(ALP), and serum protein content were determined
standard procedures in an auto analyzer using
Ecoline kits (E. Merck, Mumbai, India).
Histopathological Investigation —— Liver, kid-
ney, and pancreas were washed in saline and a small
portion of these organs was quickly ﬁxed in 10%
formalin. Then, the tissues were processed by stan-
dard histopathological technique (i.e. dehydration
through graded isopropyl alcohol, cleaning through
xylene and impregnated in parafﬁn wax for 2 hr).
Wax blocks were made, sections were used for cut-
ting microtome and stained by haematoxylin eosin
method and photographed.
Statistical Evaluation —— All results are ex-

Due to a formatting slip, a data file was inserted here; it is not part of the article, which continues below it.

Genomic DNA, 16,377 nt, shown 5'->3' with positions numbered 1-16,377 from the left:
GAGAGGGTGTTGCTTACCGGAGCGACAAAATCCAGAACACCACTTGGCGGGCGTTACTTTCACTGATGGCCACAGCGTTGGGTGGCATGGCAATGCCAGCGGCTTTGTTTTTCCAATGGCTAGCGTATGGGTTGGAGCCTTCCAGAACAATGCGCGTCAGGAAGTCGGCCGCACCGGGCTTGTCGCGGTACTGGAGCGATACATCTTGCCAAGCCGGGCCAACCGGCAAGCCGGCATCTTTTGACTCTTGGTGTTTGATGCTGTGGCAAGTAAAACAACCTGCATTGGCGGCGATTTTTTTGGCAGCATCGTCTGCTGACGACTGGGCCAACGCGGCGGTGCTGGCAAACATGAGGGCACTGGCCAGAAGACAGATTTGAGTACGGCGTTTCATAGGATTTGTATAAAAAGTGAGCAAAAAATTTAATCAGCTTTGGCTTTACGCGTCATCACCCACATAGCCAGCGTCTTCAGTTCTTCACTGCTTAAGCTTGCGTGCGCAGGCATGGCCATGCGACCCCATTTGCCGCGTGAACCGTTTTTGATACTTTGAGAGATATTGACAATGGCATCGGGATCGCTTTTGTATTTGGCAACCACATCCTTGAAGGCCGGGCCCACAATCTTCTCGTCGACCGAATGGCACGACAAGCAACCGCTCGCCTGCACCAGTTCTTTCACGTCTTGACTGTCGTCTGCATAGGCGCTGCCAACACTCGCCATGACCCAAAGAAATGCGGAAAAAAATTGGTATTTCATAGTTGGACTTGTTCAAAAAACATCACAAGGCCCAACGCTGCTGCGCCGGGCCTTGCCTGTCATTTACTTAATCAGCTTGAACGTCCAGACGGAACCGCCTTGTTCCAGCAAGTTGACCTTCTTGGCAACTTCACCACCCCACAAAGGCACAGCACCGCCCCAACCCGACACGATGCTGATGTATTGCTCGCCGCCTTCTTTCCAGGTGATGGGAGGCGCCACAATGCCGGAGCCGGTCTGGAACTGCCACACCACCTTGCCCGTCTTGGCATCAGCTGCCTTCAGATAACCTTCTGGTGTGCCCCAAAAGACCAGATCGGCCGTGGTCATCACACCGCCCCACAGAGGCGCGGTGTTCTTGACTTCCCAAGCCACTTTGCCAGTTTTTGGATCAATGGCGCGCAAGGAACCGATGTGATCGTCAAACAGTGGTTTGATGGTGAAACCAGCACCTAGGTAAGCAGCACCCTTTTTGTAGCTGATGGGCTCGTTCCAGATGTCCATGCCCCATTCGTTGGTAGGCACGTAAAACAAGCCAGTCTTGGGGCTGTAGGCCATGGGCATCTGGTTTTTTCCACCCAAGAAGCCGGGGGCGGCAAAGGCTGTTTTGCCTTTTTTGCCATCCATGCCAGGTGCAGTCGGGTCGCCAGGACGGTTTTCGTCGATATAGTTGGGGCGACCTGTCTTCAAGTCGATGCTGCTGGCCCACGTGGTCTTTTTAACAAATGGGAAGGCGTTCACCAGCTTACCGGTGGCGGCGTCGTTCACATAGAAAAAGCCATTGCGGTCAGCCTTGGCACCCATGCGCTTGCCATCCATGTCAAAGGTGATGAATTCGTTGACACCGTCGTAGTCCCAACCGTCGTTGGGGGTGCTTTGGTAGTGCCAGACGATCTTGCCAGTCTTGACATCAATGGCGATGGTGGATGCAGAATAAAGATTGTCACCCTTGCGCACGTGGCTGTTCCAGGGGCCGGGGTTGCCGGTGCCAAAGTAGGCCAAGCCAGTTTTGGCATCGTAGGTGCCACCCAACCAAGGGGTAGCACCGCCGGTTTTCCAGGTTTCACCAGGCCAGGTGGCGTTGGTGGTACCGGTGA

pressed as mean ± S.D. Statistical evaluation was
done using one-way analysis of variance (ANOVA),
followed by Student’s t-test.
RESULTS AND DISCUSSION
Compounds of different polarity from dried
leaves of C. pictus were extracted by sequential
extraction process using different solvents such as
petroleum ether, chloroform, methanol, and wa-
ter (Table 1). These sequential extracts were sub-
jected to preliminary phytochemical screening for
the presence of different chemical groups. Of all ex-
tracts tested, methanol extract was found to contain
the highest number of phytochemicals such as car-
bohydrates, triterpenoids, proteins, alkaloids, tan-
nins, saponins, and ﬂavonoids. The pentacyclic
triterpenoids such as α- and β-amyrin and related
compounds occur especially in waxy coatings of the
leaves.19, 20) Mostly the terpenic compounds were
successfully isolated from leaves.21)From the re-
sults of earlier-reported studies, it is known that
triterpene mixture possesses bioactive anti-diabetic
Body weight increased signiﬁcantly (p < n =" 6);" n =" 6);" n =" 6);">